31. Due to the influence of hina-asobi, a type of Japanese doll play, the tradition and custom of displaying dolls on an altar in typical Japanese households did not begin until the Edo period. Hinamatsuri gradually came to be associated with celebrating the growth and health of young girls over time.
  32. A Hinamatsuri altar’s dolls depict the Emperor, Empress, attendants, and musicians who would have been present at a royal court during this period. They are dressed in Heian period court dress.
  33. The accepted positioning of the altar’s five to seven tiers is as follows:
    • Platform 1 is reserved for the Emperor and Empress dolls, flanked by a miniature gilded folding screen.
    • Platform 2 is reserved for the san-nin kanjo, three ladies-in-waiting who serve drinks to the male and female dolls.
    • Platform 3 is reserved for the go-nin bayashi, court musicians who each hold a different instrument.
    • Platform 4 is the designated tier for dolls representing the court ministers or bodyguards, as well as objects representing gifts for the imperial couple.
    • Platform 5 is the reserved tier for dolls representing the palace guards, who are flanked by a miniature mandarin orange tree to the left and a sakura cherry tree to the right.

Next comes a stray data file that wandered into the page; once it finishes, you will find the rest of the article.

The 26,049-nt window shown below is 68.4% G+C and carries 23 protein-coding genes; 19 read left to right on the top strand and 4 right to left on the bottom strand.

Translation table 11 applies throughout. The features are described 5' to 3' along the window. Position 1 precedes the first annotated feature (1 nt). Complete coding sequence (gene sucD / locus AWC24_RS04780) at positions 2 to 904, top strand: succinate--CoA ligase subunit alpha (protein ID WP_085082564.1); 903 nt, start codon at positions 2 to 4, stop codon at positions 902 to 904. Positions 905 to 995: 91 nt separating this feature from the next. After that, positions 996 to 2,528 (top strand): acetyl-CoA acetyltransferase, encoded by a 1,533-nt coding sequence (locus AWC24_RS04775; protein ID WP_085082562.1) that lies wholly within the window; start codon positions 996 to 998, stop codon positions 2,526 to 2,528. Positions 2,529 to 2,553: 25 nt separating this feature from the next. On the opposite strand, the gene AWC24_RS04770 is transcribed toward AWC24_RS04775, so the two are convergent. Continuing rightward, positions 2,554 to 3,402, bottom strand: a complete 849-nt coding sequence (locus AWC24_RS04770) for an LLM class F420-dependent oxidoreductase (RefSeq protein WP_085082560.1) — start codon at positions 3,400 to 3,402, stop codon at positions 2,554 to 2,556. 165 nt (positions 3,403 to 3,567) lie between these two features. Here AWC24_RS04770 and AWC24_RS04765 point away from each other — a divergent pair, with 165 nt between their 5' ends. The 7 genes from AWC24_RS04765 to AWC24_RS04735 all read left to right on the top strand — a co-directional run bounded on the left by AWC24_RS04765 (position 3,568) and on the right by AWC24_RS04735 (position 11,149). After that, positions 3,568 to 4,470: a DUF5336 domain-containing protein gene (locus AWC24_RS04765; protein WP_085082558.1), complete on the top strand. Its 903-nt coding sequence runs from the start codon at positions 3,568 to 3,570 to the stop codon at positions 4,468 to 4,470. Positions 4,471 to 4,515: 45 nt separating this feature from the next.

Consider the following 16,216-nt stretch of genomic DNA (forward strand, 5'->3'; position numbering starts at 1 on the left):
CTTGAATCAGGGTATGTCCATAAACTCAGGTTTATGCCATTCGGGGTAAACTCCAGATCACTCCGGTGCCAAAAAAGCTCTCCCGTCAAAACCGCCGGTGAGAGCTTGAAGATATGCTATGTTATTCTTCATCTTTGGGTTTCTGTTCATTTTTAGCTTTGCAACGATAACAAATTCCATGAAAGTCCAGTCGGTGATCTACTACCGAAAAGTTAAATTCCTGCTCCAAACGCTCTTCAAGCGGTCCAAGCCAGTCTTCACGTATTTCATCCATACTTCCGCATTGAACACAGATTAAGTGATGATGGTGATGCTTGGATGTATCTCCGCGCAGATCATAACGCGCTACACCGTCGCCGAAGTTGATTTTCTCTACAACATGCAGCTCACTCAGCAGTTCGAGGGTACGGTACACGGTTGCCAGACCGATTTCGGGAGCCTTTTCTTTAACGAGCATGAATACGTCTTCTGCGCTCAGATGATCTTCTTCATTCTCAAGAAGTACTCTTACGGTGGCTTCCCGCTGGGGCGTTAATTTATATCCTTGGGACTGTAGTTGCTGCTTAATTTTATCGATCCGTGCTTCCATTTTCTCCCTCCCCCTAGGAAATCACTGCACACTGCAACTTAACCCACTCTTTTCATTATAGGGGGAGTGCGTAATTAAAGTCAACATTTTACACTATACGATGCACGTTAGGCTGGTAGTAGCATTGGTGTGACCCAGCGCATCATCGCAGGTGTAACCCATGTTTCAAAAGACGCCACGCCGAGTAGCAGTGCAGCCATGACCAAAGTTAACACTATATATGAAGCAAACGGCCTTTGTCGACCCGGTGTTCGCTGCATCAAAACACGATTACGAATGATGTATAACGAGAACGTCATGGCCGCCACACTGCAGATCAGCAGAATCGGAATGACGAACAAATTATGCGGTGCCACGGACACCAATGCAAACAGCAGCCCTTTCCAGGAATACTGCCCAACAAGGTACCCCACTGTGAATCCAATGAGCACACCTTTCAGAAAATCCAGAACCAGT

• If there is a sixth or seventh tier, this platform usually shows household things like furniture, mirrors, and Ox-drawn carts that were common in the home at the time. On these tiers, miniature kitchens and cooking utensils are typically displayed on altars made in Kyoto, whereas altars made in Tokyo typically have many more steps that display a variety of extravagant furnishings.
  34. In addition to decorating a doll altar with peach blossom sprigs, Hinamatsuri is typically observed in the days leading up to March 3 by hosting parties for children.
  35. It has established itself as a festival renowned for its exciting selection of traditional dishes, which include:
    • Hina-arare is sugary, pastel-colored rice crackers that are only available during the Hina Matsuri season.
    • Chirashi-zushi is sushi that has been slightly sweetened and is served with clam soup.
    • Hishi-mochi is rice cakes in the shape of a rhomboid that is traditionally fertility symbolic. They come in 3 colors – white to represent snow, pinkish-red to represent peach blossoms or green to represent the upcoming spring.
  36. Amazake, a non-alcoholic sake, is typically served during Hinamatsuri, reflecting the festival’s emphasis on family.
  37. The Katsuura Big Hina Matsuri festival, which is held in the small seaside town of Katsuura in Chiba Prefecture from late February to early March, is Japan’s most well-known Girl’s Day celebration.
  38. During this time, approximately 30,000 dolls are displayed throughout the town, and various stalls offer the traditional sweets associated with Hinamatsuri.
  39. If you are in Tokyo during this time, you can also visit the Meguro Gajoen building’s famous Hundred-Steps Staircase, which is completely covered in old Hinamatsuri dolls from across the region of Kyushu.
  40. Finally, during Hina Matsuri, the ancient tradition, and custom of floating paper dolls down a river is still practiced in many parts of Japan, particularly at the Edo Nagashi Bina Festival in the Asakusa district of Tokyo.